If you listen to Pro Wrestling Weekly, you probably know that I am not a huge fan of Carmella. It’s nothing personal. Something – whatever it is – just doesn’t connect with me. That said, Carmella was good in this match. Her actions were completely consistent with her character, and Corey Graves on the call adds to the whole experience.
The biggest problem with this match was one glaring issue. No one, and I mean absolutely no one anywhere that’s ever heard of professional wrestling (or sports entertainment) thought that Carmella was going to win this match. Really, absolutely no one. When your audience has zero sense of suspense going in, it is almost impossible to get them engaged in what you’re doing.
None of that is really the fault of Bianca Belair or Carmella. After the injury to Rhea Ripley, this match got thrown together quickly and at the relative last minute. There wasn’t a lot of time to build Carmella as a threat.
There were some good moments in this match, but it was lacking in memorable moments. Bianca is a great champion and is one of the most talented performers in WWE right now. When she loses, it will be at a big event against an A-list talent. Unfortunately, neither Money in the Bank nor Carmella fit those criteria right now.
Men’s WWE Unified Tag Team Championships: The Usos (c) vs. The Street Profits
WWE’s tag team division has really bounced back nicely after a few rough years last decade. Teams like The Usos, The Street Profits, The New Day, The Viking Raiders, and more have revitalized the division. In some cases, these rivalries have resulted in teams knowing each other so well that they can deliver quality matches at almost any time.
That’s exactly what happened at Money in the Bank.
For the first ten minutes or so, The Usos and Street Profits had a good wrestling match filled with classic tag team wrestling. The heels cut the ring in half, the faces take a beating and can’t get to their partner, and so on. Once the first crucial tag was made by The Street Profits, the match pace and intensity got turned up to the maximum.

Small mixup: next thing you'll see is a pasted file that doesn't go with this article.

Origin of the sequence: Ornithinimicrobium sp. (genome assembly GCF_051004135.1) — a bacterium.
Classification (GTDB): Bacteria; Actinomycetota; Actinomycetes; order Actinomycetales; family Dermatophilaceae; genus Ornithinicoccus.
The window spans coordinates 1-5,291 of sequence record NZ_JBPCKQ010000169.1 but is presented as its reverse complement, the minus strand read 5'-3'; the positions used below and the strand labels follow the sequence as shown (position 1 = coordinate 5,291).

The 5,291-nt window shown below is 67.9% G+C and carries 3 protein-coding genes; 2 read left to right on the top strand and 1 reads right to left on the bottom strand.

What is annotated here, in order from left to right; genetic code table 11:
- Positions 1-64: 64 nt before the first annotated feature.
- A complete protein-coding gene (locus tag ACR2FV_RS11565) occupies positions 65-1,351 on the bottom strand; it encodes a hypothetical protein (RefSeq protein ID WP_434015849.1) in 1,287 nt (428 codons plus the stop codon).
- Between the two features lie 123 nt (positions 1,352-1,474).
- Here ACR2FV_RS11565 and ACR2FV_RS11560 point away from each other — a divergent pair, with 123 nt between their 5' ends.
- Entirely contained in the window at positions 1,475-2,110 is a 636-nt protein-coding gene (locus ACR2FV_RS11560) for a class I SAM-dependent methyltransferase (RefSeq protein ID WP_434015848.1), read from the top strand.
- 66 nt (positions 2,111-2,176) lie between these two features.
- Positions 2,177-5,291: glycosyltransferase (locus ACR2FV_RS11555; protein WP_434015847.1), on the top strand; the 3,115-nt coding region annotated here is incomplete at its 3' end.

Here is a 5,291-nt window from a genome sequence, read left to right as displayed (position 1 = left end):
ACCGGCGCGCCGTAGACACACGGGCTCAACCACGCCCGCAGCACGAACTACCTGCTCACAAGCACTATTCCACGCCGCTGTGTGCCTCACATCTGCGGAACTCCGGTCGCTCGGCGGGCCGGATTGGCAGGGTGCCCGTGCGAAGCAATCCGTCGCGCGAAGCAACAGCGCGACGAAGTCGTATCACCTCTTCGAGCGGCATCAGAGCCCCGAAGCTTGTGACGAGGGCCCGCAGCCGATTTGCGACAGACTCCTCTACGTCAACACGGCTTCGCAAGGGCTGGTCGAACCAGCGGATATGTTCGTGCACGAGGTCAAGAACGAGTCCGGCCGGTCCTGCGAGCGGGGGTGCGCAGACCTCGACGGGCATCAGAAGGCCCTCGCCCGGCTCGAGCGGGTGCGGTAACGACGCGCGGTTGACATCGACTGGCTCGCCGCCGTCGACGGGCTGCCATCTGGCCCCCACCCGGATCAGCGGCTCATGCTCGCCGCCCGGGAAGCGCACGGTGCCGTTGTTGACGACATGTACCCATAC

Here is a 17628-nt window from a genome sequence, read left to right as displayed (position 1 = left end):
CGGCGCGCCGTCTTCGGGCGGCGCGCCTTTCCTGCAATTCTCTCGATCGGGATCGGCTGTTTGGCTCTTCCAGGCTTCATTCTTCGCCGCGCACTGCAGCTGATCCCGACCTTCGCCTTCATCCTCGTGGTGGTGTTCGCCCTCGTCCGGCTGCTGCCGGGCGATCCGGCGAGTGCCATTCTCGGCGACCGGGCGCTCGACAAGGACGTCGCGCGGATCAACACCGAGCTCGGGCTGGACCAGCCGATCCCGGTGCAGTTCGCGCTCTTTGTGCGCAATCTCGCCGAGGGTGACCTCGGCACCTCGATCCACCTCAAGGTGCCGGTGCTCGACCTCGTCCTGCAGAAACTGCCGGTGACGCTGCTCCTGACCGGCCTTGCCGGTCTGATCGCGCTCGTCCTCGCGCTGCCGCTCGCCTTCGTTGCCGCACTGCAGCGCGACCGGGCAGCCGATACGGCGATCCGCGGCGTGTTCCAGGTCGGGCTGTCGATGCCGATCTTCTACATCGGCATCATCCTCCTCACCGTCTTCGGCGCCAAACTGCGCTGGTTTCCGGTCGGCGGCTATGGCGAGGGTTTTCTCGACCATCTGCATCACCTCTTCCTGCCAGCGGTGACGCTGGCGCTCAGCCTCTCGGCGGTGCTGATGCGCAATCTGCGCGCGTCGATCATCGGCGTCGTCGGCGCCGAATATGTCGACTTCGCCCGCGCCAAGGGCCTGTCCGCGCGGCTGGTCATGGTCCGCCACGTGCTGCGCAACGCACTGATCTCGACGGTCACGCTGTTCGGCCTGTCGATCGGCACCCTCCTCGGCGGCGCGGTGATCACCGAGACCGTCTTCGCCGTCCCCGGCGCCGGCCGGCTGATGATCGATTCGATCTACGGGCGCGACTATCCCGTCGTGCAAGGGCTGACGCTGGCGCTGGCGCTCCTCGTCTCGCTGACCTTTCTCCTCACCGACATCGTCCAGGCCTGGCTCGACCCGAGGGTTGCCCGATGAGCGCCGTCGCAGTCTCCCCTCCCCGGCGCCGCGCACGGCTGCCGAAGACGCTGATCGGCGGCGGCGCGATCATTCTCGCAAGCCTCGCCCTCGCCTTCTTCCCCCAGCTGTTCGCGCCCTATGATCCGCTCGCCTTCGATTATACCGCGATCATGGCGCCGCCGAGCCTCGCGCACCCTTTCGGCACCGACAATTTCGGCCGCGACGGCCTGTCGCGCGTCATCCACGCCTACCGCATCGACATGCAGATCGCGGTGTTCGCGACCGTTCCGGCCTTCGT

Finishers were everywhere and high spots were plenty. The Vegas crowd was heavily invested in the match – at one point, they were chanting “fight forever” while the four had a stare down about 2/3 of the way through the match. This was exceptional tag team wrestling executed by two teams that know each other very well.
There are rumors of The Street Profits breaking up soon, with Montez Ford getting a hard singles push. I hope WWE can find a way to have the team stay intact similar to what happened with The New Day. They’re too good and too fun to break up.
A shenanigans fueled finish to the match suggests that these four will get together once again at SummerSlam. I’m 100% in.
Smackdown Women’s Championship: Ronda Rousey (c) vs. Natalya
Similar to the Raw Women’s Championship match, no one thought the challenger had a real shot to win here. Despite that, Rousey and Natalya told an interesting story in a physical match. While it was short, this match would prove to be memorable.
The key story element here is what Ronda Rousey had to endure to defeat the submission specialist. Over the course of the match, Ronda injured her right leg, which she sold throughout the remainder of the match.
In the end, Rousey countered the sharpshooter into the cross armbreaker and Natalya tapped out. A battered Rousey was relieved that she had survived a physical match as she struggled to stand.